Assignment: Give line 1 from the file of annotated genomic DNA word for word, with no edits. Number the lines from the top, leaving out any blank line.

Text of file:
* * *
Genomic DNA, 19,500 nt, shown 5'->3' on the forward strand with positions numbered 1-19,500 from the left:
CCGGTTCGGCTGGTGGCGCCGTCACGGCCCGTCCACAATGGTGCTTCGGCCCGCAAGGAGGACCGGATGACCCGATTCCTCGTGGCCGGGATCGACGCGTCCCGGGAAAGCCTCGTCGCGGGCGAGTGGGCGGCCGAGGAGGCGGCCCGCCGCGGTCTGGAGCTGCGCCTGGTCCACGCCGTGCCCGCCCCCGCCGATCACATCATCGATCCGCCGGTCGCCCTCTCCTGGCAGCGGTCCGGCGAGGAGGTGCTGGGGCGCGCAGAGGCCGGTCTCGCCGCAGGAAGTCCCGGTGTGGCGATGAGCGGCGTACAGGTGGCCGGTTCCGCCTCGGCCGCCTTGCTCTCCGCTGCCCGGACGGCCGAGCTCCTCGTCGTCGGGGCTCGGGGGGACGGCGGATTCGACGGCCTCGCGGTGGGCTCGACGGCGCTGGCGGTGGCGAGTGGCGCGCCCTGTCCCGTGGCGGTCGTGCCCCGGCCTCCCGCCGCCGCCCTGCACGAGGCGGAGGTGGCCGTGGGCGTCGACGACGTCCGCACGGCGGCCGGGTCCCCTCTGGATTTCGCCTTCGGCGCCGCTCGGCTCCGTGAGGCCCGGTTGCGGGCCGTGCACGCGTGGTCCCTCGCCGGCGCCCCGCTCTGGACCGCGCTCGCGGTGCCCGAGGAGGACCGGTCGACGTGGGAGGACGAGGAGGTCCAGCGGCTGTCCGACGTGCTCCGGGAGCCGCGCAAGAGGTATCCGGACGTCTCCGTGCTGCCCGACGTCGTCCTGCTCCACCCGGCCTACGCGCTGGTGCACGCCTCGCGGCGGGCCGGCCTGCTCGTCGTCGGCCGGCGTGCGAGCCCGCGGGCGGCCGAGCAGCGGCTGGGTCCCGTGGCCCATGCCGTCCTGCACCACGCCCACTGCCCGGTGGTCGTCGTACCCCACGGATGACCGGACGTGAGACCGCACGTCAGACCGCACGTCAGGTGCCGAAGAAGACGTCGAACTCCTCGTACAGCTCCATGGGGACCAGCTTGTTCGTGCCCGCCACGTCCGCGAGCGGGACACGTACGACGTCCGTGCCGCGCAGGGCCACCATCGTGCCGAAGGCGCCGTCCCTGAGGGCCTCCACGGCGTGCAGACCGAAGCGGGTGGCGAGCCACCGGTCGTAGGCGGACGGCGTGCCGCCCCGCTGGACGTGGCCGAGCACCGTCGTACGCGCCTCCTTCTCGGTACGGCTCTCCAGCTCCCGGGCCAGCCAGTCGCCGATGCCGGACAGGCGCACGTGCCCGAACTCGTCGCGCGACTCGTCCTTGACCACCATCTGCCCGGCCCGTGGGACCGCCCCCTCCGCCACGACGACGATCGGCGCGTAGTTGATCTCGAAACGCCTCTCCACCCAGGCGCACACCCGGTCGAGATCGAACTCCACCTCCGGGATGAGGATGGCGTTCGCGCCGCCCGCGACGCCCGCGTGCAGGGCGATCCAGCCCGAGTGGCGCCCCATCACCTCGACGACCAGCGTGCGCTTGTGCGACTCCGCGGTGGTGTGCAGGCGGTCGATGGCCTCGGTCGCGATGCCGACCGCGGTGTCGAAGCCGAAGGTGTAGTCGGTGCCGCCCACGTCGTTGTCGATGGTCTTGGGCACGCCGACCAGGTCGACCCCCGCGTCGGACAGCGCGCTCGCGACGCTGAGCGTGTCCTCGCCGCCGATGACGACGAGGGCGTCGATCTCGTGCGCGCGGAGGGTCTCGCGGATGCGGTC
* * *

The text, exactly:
Genomic DNA, 19,500 nt, shown 5'->3' on the forward strand with positions numbered 1-19,500 from the left: